In an age of digital disruption and intense competition, experiences matter more than ever.
According to a study by Cadent Consulting Group, 51% of millennial consumers would buy from an unknown brand. This stands in stark contrast to the baby boomers, who are largely a brand-loyal bunch, raised as they were in an era of fewer choices and only one real media screen.
For today's consumers, it is all about the experience that a brand provides rather than recognition or reputation. In a B2C organization specifically, half of your market is at risk of moving based on a recommendation from someone they don’t even know. The younger generations tend to do a lot of research before they make buying decisions, so they are comfortable with trying new brands on nothing more than online recommendation.
Speaking at the Chief Digital Officer Forum this April, Mark Greenaway, Adobe’s Director of Digital Media, focused his presentation on experience as the new differentiator between brands.
“We say experiences matter more than anything else, at this point in time,” Mark says. “Experience has become the product, and our research backs this up quite strongly. It’s not so much the price, it’s not so much the product - the customers are loyal to a great experience. They’ll move for a better experience.”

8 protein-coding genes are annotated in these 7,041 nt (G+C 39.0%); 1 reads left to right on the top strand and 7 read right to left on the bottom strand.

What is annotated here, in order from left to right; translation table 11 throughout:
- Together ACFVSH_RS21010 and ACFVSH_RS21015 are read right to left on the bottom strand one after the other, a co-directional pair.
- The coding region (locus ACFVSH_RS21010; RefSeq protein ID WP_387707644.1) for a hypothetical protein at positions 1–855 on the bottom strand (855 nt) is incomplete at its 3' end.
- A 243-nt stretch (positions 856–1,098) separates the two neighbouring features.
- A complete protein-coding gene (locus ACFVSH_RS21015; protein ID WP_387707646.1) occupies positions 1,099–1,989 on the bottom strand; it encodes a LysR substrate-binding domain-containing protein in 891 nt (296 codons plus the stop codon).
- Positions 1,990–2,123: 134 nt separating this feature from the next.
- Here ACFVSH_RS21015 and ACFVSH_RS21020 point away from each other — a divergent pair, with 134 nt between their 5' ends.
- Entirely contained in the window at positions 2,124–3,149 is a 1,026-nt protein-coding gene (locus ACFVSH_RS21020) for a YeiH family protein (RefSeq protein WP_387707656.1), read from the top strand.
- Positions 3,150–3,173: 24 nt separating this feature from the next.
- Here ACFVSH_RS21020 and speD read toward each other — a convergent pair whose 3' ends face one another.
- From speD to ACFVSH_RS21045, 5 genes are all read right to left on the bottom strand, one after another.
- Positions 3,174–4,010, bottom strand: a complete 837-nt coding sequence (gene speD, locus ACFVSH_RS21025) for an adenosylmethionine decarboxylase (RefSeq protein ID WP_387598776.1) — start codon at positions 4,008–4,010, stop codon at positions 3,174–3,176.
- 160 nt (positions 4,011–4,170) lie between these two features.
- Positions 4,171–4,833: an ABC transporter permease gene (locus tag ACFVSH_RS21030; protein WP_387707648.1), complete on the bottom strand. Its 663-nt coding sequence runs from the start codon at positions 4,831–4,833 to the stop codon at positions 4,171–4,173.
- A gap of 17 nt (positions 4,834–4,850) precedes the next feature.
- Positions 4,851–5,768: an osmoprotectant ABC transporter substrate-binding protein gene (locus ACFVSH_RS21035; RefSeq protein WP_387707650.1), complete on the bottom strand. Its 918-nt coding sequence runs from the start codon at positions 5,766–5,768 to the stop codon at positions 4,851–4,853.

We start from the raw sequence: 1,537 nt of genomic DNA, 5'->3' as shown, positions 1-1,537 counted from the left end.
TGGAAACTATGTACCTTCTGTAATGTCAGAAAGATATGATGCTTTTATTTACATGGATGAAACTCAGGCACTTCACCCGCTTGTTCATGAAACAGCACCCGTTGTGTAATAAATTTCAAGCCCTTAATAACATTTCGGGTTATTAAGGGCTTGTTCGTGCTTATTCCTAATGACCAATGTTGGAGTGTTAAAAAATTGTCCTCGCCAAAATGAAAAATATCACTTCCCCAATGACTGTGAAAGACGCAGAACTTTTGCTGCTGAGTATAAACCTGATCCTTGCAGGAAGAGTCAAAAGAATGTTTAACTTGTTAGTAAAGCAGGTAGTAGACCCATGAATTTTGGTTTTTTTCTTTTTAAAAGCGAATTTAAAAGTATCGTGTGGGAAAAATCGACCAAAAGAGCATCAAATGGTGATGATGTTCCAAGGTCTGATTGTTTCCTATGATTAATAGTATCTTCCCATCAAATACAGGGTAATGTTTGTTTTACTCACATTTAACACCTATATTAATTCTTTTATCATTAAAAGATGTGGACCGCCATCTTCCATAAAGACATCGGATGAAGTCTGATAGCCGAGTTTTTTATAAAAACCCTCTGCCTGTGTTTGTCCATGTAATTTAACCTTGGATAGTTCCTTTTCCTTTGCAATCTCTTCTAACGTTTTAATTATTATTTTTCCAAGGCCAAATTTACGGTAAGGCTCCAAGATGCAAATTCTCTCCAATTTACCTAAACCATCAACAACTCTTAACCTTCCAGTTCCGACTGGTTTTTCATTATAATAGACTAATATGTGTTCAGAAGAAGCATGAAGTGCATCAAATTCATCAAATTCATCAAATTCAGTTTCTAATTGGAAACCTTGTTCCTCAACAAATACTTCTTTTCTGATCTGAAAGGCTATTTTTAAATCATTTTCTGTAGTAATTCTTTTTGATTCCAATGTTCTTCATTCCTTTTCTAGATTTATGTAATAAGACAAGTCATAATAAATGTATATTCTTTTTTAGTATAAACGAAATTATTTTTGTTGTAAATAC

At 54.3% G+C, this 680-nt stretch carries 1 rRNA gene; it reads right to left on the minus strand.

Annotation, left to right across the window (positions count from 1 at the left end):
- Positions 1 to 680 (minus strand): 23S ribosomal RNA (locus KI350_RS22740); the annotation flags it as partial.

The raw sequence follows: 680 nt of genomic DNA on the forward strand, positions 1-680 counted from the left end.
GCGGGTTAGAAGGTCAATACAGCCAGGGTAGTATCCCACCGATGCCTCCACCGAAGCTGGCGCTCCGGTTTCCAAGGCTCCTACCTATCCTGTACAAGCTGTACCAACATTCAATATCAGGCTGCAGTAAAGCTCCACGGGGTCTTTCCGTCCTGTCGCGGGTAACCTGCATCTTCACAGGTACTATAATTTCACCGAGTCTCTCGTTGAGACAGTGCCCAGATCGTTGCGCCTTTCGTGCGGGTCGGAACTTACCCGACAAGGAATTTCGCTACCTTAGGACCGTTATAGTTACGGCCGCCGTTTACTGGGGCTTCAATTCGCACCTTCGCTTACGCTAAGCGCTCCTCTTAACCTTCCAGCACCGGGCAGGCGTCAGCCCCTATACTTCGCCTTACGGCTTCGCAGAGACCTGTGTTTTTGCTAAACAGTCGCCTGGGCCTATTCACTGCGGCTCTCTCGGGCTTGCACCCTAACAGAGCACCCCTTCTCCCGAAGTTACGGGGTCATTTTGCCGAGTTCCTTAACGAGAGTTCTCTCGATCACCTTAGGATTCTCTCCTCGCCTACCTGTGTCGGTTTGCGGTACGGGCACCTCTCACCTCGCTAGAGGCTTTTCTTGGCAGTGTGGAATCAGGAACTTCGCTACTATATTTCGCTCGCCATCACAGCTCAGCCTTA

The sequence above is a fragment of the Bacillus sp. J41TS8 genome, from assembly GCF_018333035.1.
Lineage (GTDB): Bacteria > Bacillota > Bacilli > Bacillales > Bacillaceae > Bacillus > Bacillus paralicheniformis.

Mark and his team view this shift as an opportunity for brands to both advance themselves and differentiate themselves by creating a positive experience. They call this new direction the ‘Experience Wave’, where nothing matters quite as much as the experience the customer has - not just in terms of using your product, but through interacting with your band more generally.
“Brands can differentiate themselves based on great experiences,” Mark says, “as opposed to product, as opposed to price, as opposed to localization or availability. This is going to be the key determinate of who succeeds and who fails - we believe it already is becoming that. So this is either an opportunity to go and grab share, or this is an opportunity to defend share.”
The way Mark and his team see it, the traditional form of customer loyalty - to brand, or to price, or even to localization - is dead. Generational change and the wealth of choice available thanks to online has led consumers to be respondent to each individual experience in isolation, as opposed to the wider brand. According to Adobe’s own research, 8/10 consumers agreed with the statement: ‘I am loyal to brands that offer delightful experiences’. This overrides considerations around price, premium vs non-premium product, or brand reputation. This means your brand is your experience. It can be a fickle market.
- Experience should be seamless and, importantly, paperless. Adobe is very hot on this. Users of Adobe software can sign things digitally, without the need for any paper. Telefonica, for example, managed to reduce 92% of the time taken to organize employee contracts by using Adobe PDF rather than paper. This, Mark points out, is an experience in of itself. When you remove all the friction involved in sending paper documents back and forth, both Adobe and the company using Adobe software both provide a positive experience to their customers.